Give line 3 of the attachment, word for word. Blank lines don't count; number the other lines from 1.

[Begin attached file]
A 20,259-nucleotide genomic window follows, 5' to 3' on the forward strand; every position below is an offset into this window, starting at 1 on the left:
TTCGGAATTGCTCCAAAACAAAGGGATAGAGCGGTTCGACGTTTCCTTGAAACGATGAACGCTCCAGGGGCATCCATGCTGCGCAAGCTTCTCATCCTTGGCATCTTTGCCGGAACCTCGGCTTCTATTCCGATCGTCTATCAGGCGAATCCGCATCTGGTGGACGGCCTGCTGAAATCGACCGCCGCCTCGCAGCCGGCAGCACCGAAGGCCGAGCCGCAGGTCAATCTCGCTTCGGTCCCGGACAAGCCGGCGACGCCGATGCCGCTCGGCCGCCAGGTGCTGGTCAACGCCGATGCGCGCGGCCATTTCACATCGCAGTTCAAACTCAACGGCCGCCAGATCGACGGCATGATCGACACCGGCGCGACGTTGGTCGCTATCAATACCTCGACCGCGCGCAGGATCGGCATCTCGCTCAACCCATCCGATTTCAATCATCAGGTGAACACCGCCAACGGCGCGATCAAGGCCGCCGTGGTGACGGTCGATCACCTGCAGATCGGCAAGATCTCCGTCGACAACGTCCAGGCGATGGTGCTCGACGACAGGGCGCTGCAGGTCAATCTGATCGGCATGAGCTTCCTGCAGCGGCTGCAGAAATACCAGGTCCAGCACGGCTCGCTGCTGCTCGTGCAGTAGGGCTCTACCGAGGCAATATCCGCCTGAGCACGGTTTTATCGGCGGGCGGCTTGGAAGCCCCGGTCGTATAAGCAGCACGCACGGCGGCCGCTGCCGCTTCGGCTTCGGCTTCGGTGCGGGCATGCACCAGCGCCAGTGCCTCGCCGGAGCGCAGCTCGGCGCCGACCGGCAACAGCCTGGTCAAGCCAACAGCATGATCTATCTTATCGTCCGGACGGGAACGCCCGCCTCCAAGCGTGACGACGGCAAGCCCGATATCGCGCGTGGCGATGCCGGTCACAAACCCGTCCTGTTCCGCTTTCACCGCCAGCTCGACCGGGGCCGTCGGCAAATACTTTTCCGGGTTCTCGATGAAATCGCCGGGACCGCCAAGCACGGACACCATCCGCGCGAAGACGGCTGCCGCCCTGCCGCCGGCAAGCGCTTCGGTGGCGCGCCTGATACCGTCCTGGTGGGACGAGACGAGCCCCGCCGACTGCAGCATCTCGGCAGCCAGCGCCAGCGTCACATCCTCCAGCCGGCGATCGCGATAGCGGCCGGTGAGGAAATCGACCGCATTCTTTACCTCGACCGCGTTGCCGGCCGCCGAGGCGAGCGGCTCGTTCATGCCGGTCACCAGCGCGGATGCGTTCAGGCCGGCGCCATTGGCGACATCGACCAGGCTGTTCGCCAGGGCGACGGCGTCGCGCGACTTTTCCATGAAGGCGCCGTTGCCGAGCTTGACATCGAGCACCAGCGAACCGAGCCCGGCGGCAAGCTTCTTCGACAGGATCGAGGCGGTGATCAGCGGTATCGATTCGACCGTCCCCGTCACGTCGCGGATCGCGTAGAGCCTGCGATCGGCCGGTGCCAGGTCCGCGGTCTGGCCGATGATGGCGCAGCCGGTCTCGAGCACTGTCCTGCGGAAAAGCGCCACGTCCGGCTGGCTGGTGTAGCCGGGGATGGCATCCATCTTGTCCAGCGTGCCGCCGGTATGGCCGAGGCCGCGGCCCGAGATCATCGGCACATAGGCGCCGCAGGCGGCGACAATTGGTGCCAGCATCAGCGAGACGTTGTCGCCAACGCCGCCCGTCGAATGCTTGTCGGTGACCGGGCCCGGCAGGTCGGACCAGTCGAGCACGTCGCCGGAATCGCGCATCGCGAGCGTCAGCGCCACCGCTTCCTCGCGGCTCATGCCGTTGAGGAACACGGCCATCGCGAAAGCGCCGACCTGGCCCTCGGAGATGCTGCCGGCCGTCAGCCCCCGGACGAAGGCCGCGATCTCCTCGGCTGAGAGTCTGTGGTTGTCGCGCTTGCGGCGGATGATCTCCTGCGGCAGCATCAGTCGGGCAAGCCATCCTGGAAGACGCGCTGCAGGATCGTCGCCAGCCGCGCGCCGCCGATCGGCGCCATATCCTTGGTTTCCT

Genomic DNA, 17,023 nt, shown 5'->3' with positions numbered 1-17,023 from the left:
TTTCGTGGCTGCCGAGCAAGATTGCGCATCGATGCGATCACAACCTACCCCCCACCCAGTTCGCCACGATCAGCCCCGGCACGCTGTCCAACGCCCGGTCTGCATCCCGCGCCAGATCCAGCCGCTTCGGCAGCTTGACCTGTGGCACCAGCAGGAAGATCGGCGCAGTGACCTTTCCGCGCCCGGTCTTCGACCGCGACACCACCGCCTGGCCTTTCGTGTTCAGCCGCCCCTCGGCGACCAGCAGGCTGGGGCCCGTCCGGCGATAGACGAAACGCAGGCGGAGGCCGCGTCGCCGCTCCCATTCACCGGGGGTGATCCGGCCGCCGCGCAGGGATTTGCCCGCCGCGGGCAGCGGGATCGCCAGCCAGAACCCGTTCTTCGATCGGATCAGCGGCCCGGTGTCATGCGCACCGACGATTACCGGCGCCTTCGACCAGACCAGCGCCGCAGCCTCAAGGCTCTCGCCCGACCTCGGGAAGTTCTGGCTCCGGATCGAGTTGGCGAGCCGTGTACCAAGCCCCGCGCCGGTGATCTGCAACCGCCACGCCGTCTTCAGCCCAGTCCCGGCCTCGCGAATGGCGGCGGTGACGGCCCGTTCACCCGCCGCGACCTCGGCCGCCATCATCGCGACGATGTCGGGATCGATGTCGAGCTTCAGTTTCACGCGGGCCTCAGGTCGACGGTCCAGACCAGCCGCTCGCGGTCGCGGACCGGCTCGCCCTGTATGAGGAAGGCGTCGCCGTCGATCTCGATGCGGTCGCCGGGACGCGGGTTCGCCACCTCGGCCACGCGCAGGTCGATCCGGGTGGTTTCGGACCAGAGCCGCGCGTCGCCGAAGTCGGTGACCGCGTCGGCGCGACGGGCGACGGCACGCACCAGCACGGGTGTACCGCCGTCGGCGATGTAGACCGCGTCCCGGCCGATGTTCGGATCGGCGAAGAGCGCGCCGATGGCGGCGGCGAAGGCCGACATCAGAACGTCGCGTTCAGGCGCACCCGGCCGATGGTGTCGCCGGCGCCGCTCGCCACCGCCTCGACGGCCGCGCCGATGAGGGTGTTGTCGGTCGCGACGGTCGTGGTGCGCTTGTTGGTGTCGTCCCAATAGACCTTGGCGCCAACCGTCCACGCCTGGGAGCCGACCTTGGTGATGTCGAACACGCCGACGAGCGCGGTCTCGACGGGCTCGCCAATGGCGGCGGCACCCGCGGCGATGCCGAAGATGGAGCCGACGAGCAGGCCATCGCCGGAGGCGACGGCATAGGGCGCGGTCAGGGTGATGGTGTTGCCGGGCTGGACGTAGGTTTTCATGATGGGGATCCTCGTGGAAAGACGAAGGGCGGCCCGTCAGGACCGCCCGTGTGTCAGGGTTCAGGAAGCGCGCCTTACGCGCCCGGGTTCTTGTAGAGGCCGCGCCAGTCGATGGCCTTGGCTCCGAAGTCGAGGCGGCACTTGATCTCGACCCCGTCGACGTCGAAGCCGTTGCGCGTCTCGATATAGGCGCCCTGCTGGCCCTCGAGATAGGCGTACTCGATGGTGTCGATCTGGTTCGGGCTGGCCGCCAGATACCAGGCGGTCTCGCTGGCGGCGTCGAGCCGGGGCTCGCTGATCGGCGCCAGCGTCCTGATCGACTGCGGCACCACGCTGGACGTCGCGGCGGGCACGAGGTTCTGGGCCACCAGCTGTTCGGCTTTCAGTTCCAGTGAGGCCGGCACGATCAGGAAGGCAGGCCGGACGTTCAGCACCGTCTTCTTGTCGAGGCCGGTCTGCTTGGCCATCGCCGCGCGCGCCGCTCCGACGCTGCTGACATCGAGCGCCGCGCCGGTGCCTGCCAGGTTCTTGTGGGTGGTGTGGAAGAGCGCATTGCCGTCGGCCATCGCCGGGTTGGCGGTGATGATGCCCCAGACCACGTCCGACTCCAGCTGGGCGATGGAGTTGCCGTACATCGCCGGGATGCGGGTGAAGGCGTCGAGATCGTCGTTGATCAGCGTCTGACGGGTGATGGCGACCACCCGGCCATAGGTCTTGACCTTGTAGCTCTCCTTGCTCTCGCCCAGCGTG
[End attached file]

Genomic DNA, 17,023 nt, shown 5'->3' with positions numbered 1-17,023 from the left: